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. Last Updated: 07/27/2016

Lyonya in the Flesh: A Tale of Rags to Riches

Like Lyonya Golubkov, the excavator operator who stars in commercials for the volatile MMM investment fund, actor Vladimir Permyakov was nothing before he hitched his career to the MMM comet.


Permyakov, who plays Lyonya in the commercials, by now has as well-known a face as any man in Russia, including the president, but it was not always so. His acting career has shadowed Lyonya's rags-to-riches tale.


"I came from Siberia and dragged out a miserable existence playing occasionally at a small Moscow theater," Permyakov said in an interview. "I had no money and very little hope to succeed as an actor, but my work with MMM turned everything around.


"Now I have pretty good money and offers from one French and one British producer."


These foreign producers will have to wait, however, because Permyakov, 42, believes Lyonya has not yet met his destiny.


"The idea is not yet complete, but I think he's finally becoming an honest small businessman," Permyakov said. "I do not want my character to be stopped in the middle of his way."


Lyonya's life has reached dizzying heights since he first invested in MMM shares at the beginning of the year. Using his profits, he has bought a fur coat for his wife and traveled to the World Cup in California to root for Russia's team on national television.


He has even become a political mogul, as both President Boris Yeltsin and Prime Minister Viktor Chernomyrdin have addressed the character personally in their condemnations of MMM, which attracted millions of investors only to leave them holding near-worthless shares three weeks ago.


But now MMM's offices have reopened, spinning the wheel of fortune again for those willing to play. In the firm's latest commercial, produced by Kazakh director Bakhyt Kilibayev, Lyonya breaks with the high life he has been leading. Instead of buying the apartment in Paris that had long beckoned at the end of his wealth chart, he decides to buy his old excavator and become an entrepreneur.


In the next commercial, Kilibayev said, Lyonya's brother-in-law will come to Moscow from a small Russian village to join in the new enterprise. The commercial has become a soap opera, caricaturing the moods and dreams of the new Russia.


Permyakov welcomed Lyonya's turnaround in the interview Tuesday afternoon, saying that building up a small business would make the role more fulfilling. "It's much more fun than just passively waiting for returns," he said.


The fates of Lyonya and Permyakov are joined by more than just a persona, however. The actor is an MMM investor himself, although he declined to say how many shares he owned, calling that "a commercial secret." He said he had no ethical problems making commercials for a firm so at odds with the law, because he believed the company and its management are innocent.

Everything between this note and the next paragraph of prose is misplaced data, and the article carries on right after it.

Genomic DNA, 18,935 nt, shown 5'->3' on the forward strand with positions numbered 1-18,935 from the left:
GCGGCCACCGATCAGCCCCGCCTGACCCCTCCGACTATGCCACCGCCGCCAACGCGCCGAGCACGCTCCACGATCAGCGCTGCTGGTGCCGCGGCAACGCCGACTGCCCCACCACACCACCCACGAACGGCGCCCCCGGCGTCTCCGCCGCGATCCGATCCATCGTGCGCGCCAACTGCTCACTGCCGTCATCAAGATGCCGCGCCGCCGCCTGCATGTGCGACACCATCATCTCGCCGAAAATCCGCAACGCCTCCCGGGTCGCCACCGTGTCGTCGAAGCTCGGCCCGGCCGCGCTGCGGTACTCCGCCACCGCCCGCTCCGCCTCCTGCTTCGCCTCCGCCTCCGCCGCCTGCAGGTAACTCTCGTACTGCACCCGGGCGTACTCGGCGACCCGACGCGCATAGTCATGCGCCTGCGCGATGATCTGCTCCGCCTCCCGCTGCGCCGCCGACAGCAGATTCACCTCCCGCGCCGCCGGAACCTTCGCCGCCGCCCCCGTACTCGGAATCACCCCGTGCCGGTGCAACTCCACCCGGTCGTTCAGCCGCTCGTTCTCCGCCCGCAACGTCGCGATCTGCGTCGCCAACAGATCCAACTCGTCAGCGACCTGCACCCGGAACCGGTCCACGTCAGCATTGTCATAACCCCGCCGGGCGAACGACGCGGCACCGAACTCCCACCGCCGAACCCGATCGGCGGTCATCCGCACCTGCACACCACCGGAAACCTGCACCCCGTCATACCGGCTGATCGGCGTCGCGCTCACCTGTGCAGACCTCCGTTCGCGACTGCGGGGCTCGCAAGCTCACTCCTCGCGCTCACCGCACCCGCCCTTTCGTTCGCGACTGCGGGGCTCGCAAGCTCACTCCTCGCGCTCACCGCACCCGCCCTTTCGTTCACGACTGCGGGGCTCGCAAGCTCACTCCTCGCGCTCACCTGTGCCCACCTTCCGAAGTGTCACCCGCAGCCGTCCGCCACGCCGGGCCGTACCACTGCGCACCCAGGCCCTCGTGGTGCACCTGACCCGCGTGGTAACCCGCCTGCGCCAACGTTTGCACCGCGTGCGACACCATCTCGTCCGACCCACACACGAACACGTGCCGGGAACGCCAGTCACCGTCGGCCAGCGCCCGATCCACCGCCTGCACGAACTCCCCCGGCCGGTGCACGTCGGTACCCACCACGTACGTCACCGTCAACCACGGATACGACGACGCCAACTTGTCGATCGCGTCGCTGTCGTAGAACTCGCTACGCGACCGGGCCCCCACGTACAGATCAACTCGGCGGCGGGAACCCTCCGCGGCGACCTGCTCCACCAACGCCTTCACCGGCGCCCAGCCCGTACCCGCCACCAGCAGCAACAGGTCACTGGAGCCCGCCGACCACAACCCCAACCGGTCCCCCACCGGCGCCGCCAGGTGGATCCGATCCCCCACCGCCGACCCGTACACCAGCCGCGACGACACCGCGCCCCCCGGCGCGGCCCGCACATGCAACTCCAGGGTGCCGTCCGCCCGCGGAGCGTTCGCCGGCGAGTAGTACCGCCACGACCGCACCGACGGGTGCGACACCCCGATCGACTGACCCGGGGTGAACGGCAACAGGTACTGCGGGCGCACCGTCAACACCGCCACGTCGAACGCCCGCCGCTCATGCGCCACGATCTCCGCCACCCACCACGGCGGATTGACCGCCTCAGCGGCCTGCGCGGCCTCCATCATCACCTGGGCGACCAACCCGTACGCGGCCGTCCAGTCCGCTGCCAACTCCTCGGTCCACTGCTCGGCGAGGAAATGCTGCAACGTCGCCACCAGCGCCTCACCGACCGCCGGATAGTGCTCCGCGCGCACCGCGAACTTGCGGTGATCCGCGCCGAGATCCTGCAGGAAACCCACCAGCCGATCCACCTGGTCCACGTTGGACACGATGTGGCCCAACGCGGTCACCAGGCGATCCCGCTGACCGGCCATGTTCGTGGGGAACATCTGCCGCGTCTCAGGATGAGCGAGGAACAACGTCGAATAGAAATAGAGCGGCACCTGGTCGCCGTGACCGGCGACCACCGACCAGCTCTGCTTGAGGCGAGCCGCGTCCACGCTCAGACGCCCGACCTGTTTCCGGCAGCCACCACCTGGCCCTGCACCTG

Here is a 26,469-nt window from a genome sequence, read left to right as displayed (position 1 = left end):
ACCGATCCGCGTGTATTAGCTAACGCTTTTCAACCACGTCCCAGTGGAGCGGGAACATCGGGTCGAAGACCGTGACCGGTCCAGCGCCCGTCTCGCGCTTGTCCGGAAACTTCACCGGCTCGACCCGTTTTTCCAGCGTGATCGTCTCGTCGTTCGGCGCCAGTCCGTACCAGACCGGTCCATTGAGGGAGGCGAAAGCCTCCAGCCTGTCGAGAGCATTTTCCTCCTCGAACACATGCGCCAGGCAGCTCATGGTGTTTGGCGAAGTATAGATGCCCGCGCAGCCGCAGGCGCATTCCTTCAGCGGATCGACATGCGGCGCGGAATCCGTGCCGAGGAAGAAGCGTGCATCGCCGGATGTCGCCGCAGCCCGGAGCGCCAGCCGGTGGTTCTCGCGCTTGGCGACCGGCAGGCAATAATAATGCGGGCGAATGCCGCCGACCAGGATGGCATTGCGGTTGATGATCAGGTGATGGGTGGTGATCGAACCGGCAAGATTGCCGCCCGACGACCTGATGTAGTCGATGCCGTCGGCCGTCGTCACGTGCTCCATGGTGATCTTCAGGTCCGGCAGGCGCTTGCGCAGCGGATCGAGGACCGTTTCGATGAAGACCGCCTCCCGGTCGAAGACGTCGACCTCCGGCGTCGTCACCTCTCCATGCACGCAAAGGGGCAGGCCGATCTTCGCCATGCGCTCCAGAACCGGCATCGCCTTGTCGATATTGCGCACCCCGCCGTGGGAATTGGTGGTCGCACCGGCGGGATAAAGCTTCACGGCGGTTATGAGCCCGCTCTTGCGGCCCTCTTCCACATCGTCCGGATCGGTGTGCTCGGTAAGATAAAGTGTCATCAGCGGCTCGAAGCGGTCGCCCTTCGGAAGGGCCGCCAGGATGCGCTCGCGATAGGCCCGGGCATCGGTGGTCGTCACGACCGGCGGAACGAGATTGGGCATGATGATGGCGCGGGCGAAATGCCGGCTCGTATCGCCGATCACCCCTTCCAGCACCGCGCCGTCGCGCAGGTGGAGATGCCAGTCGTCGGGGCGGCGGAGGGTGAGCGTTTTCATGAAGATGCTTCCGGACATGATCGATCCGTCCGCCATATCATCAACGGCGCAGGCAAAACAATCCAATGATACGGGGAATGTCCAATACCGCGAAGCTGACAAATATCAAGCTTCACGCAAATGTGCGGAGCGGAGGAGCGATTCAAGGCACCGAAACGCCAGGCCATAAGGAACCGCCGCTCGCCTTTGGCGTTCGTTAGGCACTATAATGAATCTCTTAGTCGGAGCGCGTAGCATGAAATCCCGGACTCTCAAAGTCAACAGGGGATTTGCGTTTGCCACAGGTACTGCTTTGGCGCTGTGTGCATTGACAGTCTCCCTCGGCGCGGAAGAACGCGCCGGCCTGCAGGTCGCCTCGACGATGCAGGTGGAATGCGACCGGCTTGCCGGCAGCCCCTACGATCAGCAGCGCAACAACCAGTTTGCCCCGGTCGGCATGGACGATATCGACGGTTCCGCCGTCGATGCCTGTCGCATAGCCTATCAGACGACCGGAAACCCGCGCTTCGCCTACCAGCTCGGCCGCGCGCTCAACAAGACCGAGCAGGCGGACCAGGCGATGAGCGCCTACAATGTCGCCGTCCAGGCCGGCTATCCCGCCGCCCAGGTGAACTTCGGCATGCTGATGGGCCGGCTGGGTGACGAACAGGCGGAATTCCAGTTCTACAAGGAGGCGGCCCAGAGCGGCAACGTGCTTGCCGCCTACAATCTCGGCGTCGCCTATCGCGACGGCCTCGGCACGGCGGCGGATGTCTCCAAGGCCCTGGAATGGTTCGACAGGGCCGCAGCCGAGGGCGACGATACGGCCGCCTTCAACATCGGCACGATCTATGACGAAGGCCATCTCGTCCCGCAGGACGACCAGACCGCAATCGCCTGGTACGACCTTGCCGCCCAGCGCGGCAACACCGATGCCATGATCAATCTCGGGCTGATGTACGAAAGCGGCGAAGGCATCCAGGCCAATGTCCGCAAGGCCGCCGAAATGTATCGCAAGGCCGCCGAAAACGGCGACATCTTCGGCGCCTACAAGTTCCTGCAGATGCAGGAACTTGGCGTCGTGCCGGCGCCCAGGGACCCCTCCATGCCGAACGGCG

The MMM president Sergei Mavrodi was arrested for tax evasion on Aug. 4, soon after the company devalued its own shares to less than 1 percent of their previous value.


"Instead of being held in jail, Sergei Mavrodi should work in the government -- as economics minister of finance minister," Permyakov said of the MMM chief, who has conjured several fortunes over his brief career as a businessman.


Permyakov alleged that MMM's troubles had been brought on by competitors who paid government officials to initiate an onslaught on the company. But he declined to name the competitors, referring to them darkly as "structures."


"MMM attracted a lot of investors and some structures do not like it," he said.


With at least 5 million investors wandering the country bereft of savings they entrusted to MMM, one might have thought that Permyakov's fame had become a hazard, forcing him to avoid public places or to disguise his features.


But the actor said that in numerous meetings with ordinary people in the capital's streets, he had encountered nothing but support for Lyonya and for the company he symbolizes.


"Since the company was forced to devalue its shares, no one ever tried to hit me or insult me," he said. "People, on the contrary, express their solidarity." was arrested for tax evasion on Aug. 4, soon after the company devalued its own shares to less than 1 percent of their previous value.


"Instead of being held in jail, Sergei Mavrodi should work in the government -- as economics minister of finance minister," Permyakov said of the MMM chief, who has conjured several fortunes over his brief career as a businessman.


Permyakov alleged that MMM's troubles had been brought on by competitors who paid government officials to initiate an onslaught on the company. But he declined to name the competitors, referring to them darkly as "structures."


"MMM attracted a lot of investors and some structures do not like it," he said.


With at least 5 million investors wandering the country bereft of savings they entrusted to MMM, one might have thought that Permyakov's fame had become a hazard, forcing him to avoid public places or to disguise his features.


But the actor said that in numerous meetings with ordinary people in the capital's streets, he had encountered nothing but support for Lyonya and for the company he symbolizes.


"Since the company was forced to devalue its shares, no one ever tried to hit me or insult me," he said. "People, on the contrary, express their solidarity."